panorama software,virtual tour software
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Joined: 2002-04-29
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2003-06-02
#12
Hi djames,

     "A little extra attention to detail" Page three if you set your forum browser to look back at the last six months. Dated March   8th. Try reading this thread I started and see if this method works for you. It has a few less steps than Johns method. I was stitching two hemishere panos and Phoenix was stiching three pano hemispheres. Phoenix's method makes more sense.... taking a full on( over exposer of your windows) as the primary light source and than duplicating with the other shot and exposing for the view out your window. Old style shooting two panos was to place your primary light source on the seem. This would place an equal amount of light from primary light source in both your hemispheres. The rules changed with three hemis.
      Also a rule of thumb is to remember that outdoor light
is cool/blue hue or 5600k..... 5600 degrees kelvin. Indoor
incondesant lighting (average light bulb) is a warmer cast 3200k. So if you white balance your camera and choose an outdoor or cloudy setting for indoor shooting and the indoor lighting is overpowering the light filling the room from the window you will get an orange or very warm interior shot with the view out the window being the correct hue or color temperature. But the view out the window in this case is not the primary concern...a correctly exposed white balanced interior is.
      The reason for the overly orange hue is because you chose your white balance filter un- wisely grasshopper. Because you should have chosen the incondesent interior filter as it was your predominant light source. It is a balancing act. The work around is to shoot your interior exposed hemi with the incondesent setting then shoot your next exposure( for the window) white balanced for cloudy out doors. This will throw the rest of the interior almost to black. Don't be alrmed because your not using that portion of the hemi ..... your just going to mary correctly exposed window portion with that of the correctly exposed interior shot. This will give you a correctly exposed interior shot color temperature correct and it will give you a correctly exposed winow view also correctly white balanced without the blue cool 5600k hue. Like I said it comes from a bit more effort and "a little extra attention to detail"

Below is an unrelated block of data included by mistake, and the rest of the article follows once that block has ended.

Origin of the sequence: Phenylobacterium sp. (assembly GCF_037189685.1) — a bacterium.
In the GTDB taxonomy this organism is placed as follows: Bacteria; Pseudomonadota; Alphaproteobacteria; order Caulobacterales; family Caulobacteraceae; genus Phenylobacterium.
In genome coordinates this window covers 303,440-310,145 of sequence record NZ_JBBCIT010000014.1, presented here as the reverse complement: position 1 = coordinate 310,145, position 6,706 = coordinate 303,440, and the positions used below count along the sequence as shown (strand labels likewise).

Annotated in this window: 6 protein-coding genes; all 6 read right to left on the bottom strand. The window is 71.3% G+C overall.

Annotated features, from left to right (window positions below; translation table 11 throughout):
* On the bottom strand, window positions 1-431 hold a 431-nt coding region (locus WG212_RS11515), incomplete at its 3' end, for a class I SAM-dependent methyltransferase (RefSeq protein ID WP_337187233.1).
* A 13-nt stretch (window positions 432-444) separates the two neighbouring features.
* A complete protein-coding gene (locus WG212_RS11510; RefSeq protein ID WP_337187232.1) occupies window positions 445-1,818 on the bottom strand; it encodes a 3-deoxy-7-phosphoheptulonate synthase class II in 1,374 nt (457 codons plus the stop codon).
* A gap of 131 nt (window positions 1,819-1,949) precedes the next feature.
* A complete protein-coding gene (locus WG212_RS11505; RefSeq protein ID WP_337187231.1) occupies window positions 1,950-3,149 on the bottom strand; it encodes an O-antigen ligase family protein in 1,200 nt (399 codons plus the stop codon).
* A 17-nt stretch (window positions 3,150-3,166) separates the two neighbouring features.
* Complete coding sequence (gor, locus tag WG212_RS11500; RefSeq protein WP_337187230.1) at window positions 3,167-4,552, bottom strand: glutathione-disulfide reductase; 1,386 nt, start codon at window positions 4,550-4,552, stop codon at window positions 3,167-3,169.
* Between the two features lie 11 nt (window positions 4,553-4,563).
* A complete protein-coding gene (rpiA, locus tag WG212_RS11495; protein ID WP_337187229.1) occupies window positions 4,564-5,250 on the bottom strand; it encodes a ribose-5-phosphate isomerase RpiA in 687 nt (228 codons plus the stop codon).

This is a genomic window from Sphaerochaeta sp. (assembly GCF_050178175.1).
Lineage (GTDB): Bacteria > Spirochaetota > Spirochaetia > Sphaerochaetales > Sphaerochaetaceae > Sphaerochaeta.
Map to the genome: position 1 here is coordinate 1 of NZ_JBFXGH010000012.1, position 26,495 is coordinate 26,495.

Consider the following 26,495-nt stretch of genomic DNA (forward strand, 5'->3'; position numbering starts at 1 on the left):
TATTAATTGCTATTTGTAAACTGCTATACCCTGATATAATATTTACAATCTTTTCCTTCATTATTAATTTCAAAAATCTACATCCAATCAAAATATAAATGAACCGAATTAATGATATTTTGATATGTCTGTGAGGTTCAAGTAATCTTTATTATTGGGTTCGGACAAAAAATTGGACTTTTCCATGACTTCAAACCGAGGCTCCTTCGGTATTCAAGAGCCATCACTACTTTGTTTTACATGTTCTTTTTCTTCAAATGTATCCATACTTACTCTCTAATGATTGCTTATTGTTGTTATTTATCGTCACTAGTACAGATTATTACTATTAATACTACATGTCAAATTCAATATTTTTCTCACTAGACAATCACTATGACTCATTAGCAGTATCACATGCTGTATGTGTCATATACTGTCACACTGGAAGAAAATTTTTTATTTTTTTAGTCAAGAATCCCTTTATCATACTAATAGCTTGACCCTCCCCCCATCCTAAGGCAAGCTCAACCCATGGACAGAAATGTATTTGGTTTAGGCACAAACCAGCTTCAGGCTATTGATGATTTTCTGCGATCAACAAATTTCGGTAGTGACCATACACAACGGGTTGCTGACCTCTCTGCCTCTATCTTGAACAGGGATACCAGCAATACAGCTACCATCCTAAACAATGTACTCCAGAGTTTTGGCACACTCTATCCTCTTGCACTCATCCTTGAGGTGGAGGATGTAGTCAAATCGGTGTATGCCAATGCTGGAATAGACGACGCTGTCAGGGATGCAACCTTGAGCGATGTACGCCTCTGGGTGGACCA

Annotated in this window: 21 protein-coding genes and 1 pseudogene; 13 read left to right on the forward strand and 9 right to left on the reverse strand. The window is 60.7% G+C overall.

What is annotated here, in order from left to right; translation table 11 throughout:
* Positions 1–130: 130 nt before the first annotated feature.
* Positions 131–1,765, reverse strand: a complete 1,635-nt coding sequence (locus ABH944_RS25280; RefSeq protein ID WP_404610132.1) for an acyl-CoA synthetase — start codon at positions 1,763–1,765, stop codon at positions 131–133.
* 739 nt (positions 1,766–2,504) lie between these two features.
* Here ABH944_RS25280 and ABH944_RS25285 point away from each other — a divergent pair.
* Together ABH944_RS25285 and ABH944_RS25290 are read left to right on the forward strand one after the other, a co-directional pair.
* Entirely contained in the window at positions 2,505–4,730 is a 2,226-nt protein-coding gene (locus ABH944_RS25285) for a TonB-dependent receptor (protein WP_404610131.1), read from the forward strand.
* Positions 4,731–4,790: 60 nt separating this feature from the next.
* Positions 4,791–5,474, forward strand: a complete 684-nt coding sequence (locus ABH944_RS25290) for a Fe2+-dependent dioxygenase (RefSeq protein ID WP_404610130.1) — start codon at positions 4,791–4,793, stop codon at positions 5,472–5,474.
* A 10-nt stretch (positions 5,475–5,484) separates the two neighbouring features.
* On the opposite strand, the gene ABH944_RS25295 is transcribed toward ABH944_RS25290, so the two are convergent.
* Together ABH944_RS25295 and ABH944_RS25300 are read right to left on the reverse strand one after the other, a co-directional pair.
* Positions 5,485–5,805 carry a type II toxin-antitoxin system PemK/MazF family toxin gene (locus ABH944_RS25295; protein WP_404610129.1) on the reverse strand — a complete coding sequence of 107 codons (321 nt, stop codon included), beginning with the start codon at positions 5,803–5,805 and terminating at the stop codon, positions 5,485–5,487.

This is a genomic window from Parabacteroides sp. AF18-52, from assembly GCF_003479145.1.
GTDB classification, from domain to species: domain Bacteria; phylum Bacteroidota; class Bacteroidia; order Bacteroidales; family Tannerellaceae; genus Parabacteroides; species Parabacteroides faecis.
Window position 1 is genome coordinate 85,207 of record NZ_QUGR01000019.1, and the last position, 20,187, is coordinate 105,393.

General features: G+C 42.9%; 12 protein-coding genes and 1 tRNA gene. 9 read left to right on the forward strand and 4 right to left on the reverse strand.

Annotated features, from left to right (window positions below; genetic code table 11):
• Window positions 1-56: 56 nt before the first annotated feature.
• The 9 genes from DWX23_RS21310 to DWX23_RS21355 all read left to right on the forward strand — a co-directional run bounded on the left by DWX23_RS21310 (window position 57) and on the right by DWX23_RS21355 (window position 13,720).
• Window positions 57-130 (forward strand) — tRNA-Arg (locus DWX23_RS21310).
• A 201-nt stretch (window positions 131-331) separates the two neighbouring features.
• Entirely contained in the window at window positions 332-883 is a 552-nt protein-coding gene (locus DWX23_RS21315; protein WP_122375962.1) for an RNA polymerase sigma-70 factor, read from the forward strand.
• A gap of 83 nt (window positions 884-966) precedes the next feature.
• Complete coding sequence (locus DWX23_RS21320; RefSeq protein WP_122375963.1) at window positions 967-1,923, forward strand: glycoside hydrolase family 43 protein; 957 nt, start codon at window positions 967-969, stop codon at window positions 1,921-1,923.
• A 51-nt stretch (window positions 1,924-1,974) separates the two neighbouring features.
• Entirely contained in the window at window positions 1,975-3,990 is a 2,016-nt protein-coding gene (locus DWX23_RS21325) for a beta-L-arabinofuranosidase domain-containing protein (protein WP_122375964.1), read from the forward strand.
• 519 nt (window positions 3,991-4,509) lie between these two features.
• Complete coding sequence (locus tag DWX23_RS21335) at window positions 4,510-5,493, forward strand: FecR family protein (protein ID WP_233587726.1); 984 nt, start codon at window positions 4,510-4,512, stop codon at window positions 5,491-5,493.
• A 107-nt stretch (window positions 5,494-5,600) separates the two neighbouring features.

Hope this helps and doesn't make it as clear as mud!!!

Jack    



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Joined: 2002-11-23
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2003-06-02
#13

Hi Guys,

First thank you John for pointing this software out, I have downloaded the trial. Seems pretty simple to use after following the online tutorial.

Jack, I have just "bumped" your topic "A little extra attention to detail" back into the lime light so others can read it.

Thank you everyone who is sharing.

Regards, Smooth


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2003-06-04
#14

I did donwload the trialversion too and gave it a shot. This is what I did and found out.

I took 3 FE shots of my office (don't tell anybody about the mess you will see)

First set Exposure Fixed on my Nikon 990 and took first shoot against the window with Exposure setting -2.0

Then took same shots with exposure setting +2.0

So I would get one shot with best window view, and one with best of the rest view.